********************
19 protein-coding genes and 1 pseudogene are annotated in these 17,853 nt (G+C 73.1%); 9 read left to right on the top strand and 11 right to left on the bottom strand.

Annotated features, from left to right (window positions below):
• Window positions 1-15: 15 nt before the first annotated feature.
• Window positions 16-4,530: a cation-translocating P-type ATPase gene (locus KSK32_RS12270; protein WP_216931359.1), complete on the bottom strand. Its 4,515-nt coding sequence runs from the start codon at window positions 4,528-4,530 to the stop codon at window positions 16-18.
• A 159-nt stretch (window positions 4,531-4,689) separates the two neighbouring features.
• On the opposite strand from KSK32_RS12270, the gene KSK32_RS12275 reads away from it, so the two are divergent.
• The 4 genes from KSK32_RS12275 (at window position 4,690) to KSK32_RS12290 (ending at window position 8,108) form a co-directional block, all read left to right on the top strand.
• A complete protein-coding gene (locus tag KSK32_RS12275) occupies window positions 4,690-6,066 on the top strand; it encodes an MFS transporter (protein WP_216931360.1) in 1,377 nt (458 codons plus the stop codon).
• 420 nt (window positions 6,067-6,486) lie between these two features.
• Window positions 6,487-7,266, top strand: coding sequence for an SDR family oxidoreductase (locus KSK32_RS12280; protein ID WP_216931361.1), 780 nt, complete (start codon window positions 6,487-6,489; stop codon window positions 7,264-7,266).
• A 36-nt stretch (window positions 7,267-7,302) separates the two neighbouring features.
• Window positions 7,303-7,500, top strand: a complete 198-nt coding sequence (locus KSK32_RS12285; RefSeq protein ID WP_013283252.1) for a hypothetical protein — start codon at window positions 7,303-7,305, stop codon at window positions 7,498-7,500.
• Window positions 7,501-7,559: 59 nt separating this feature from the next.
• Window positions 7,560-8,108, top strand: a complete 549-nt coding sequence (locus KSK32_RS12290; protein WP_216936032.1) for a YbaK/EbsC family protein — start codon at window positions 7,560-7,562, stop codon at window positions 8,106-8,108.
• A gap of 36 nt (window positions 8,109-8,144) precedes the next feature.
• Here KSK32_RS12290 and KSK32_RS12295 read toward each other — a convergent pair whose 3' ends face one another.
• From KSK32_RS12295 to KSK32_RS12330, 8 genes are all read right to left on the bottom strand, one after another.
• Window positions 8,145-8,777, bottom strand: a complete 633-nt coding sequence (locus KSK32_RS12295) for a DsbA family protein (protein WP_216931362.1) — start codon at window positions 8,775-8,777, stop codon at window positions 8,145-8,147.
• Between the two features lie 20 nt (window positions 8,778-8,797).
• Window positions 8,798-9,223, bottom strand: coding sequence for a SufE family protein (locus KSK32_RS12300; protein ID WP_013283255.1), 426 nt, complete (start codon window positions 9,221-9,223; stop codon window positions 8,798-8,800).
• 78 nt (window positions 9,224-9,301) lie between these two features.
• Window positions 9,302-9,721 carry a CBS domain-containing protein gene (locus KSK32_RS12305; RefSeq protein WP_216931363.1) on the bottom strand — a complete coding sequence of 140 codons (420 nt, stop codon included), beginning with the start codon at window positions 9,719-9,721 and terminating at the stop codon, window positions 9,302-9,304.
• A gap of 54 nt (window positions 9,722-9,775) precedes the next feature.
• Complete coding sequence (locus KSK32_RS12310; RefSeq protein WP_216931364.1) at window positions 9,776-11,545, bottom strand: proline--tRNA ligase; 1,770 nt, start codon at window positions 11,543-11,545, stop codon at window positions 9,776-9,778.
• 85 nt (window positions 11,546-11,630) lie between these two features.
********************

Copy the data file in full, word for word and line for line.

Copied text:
19 protein-coding genes and 1 pseudogene are annotated in these 17,853 nt (G+C 73.1%); 9 read left to right on the top strand and 11 right to left on the bottom strand.

Annotated features, from left to right (window positions below):
• Window positions 1-15: 15 nt before the first annotated feature.
• Window positions 16-4,530: a cation-translocating P-type ATPase gene (locus KSK32_RS12270; protein WP_216931359.1), complete on the bottom strand. Its 4,515-nt coding sequence runs from the start codon at window positions 4,528-4,530 to the stop codon at window positions 16-18.
• A 159-nt stretch (window positions 4,531-4,689) separates the two neighbouring features.
• On the opposite strand from KSK32_RS12270, the gene KSK32_RS12275 reads away from it, so the two are divergent.
• The 4 genes from KSK32_RS12275 (at window position 4,690) to KSK32_RS12290 (ending at window position 8,108) form a co-directional block, all read left to right on the top strand.
• A complete protein-coding gene (locus tag KSK32_RS12275) occupies window positions 4,690-6,066 on the top strand; it encodes an MFS transporter (protein WP_216931360.1) in 1,377 nt (458 codons plus the stop codon).
• 420 nt (window positions 6,067-6,486) lie between these two features.
• Window positions 6,487-7,266, top strand: coding sequence for an SDR family oxidoreductase (locus KSK32_RS12280; protein ID WP_216931361.1), 780 nt, complete (start codon window positions 6,487-6,489; stop codon window positions 7,264-7,266).
• A 36-nt stretch (window positions 7,267-7,302) separates the two neighbouring features.
• Window positions 7,303-7,500, top strand: a complete 198-nt coding sequence (locus KSK32_RS12285; RefSeq protein ID WP_013283252.1) for a hypothetical protein — start codon at window positions 7,303-7,305, stop codon at window positions 7,498-7,500.
• Window positions 7,501-7,559: 59 nt separating this feature from the next.
• Window positions 7,560-8,108, top strand: a complete 549-nt coding sequence (locus KSK32_RS12290; protein WP_216936032.1) for a YbaK/EbsC family protein — start codon at window positions 7,560-7,562, stop codon at window positions 8,106-8,108.
• A gap of 36 nt (window positions 8,109-8,144) precedes the next feature.
• Here KSK32_RS12290 and KSK32_RS12295 read toward each other — a convergent pair whose 3' ends face one another.
• From KSK32_RS12295 to KSK32_RS12330, 8 genes are all read right to left on the bottom strand, one after another.
• Window positions 8,145-8,777, bottom strand: a complete 633-nt coding sequence (locus KSK32_RS12295) for a DsbA family protein (protein WP_216931362.1) — start codon at window positions 8,775-8,777, stop codon at window positions 8,145-8,147.
• Between the two features lie 20 nt (window positions 8,778-8,797).
• Window positions 8,798-9,223, bottom strand: coding sequence for a SufE family protein (locus KSK32_RS12300; protein ID WP_013283255.1), 426 nt, complete (start codon window positions 9,221-9,223; stop codon window positions 8,798-8,800).
• 78 nt (window positions 9,224-9,301) lie between these two features.
• Window positions 9,302-9,721 carry a CBS domain-containing protein gene (locus KSK32_RS12305; RefSeq protein WP_216931363.1) on the bottom strand — a complete coding sequence of 140 codons (420 nt, stop codon included), beginning with the start codon at window positions 9,719-9,721 and terminating at the stop codon, window positions 9,302-9,304.
• A gap of 54 nt (window positions 9,722-9,775) precedes the next feature.
• Complete coding sequence (locus KSK32_RS12310; RefSeq protein WP_216931364.1) at window positions 9,776-11,545, bottom strand: proline--tRNA ligase; 1,770 nt, start codon at window positions 11,543-11,545, stop codon at window positions 9,776-9,778.
• 85 nt (window positions 11,546-11,630) lie between these two features.